Our students are missing out on so much during this pandemic: friends, social events, sports and classroom work. Take a moment to see some classwork from earlier this year, at The Community School in Spokane.
Video transcript -
Matthew Inman: Today we're on a field trip to take a look at the water power systems in the heart of downtown Spokane. Students are gaining a better knowledge of how generators work. They're going to be building their own hand crank generators, exploring Faraday's Law and getting some experience with the mathematics around that, doing analysis and learning some about electricity as well. Get an N equals equation where you can plug in all those things you know. I gave you B. The manufacturers of the LEDs gave you the voltage, 2.2. You measure ...
Speaker 2: Well, right now in class we're learning how electricity is generated and by doing that we are using Faraday's Law to make our own little crank generators here with magnets and nails. And our next step is having to wrap a wire around it a lot of times to be able to generate the electricity.
Matthew Inman: So this is a particular passion of mine, energy education, learning science, learning math, learning engineering, and learning about society and how to tackle our bigger problems. I'm Matthew Inman. I'm a STEM facilitator at The Community School.
Tammy Line Buoy: So my name is Tami Linane-Booey and I am a facilitator at The Community School. And you'll notice that I said facilitator and not teacher. So I am a certified teacher, but at The Community School it's about facilitating learning instead of being the person in front telling kids what to do. Right now for this quarter I am paired with Matthew Inman who is our science lead and I am the career and tech education lead. So together we've created a project called Net Zero. We knew students needed to have physics credit, we knew we wanted to teach them about energy, but how to do it is really where The Community School really shines. So looking around the world right now, being Net Zero, having less carpet emissions is key. And we wanted to work with our partners at Avista. We've worked with them before and we started noticing their billboards and their advertisements about their goal to use renewable resources and to be net zero. And so we thought, perfect partnering, let's do this.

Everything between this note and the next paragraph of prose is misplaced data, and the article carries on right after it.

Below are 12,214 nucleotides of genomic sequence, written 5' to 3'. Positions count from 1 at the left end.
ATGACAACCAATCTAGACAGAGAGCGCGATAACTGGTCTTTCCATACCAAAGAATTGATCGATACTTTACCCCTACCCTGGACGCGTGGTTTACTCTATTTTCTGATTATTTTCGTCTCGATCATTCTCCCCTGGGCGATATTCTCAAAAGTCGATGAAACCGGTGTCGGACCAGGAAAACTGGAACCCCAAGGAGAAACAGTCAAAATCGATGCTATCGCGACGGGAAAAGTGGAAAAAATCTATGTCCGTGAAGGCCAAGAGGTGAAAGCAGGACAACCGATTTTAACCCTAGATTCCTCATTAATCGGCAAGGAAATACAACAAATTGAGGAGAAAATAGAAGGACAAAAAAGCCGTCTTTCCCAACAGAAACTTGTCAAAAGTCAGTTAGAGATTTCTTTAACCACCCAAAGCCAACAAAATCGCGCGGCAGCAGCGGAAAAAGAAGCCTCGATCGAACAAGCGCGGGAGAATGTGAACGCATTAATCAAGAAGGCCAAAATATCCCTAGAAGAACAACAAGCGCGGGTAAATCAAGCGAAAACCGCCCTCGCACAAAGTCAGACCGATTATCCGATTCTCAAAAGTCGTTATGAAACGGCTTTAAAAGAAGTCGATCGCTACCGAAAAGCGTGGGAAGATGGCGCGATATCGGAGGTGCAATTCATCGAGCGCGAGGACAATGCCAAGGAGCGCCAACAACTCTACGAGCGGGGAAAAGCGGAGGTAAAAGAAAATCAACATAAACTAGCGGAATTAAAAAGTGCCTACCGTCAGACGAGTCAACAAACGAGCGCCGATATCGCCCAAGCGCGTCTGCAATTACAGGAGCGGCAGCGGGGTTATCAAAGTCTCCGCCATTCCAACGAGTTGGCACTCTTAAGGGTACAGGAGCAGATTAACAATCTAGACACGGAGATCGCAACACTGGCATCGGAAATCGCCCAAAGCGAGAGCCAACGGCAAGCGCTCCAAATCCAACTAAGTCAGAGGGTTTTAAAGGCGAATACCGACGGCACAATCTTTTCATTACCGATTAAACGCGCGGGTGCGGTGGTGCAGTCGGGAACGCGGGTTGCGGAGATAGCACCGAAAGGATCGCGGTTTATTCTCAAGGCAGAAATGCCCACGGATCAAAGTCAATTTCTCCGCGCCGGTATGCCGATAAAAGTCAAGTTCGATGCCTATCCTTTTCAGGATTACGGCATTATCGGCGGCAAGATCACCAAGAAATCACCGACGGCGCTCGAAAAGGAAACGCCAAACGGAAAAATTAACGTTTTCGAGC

Speaker 5: So basically we're trying to answer the question, what is net zero, how can we achieve it? And my group, we thought it was education is probably the number one thing.
Tammy Line Buoy: One of our great experiences during this first part was to go and see the Catalyst Building, to see this in action, to see somebody in our community. This is actually happening in Spokane, that people are doing the work to achieve what we're asking these students to understand. So they were so lucky to meet with the Avista engineers, to stand on the University Bridge, to look at the Hub Building and look at the Catalyst Building and imagine what could be for Spokane.
Matthew Inman: Our ultimate goal is that they're going to perform energy audits of local nonprofits. So in an earlier project we connected with 41 nonprofits and they're going to be offering their services to one of those nonprofits as groups of three or four students and they'll perform an energy audit of a local building used or owned by a nonprofit, and then provide them with findings and recommendations to become more energy efficient, both hopefully helping the nonprofit financially and also contributing towards this community goal of net zero carbon emissions. We work hard to see that our projects are integrating the subject areas, are connected to the community, and have some sort of authentic product that isn't just something being handed to the teacher just for a grade.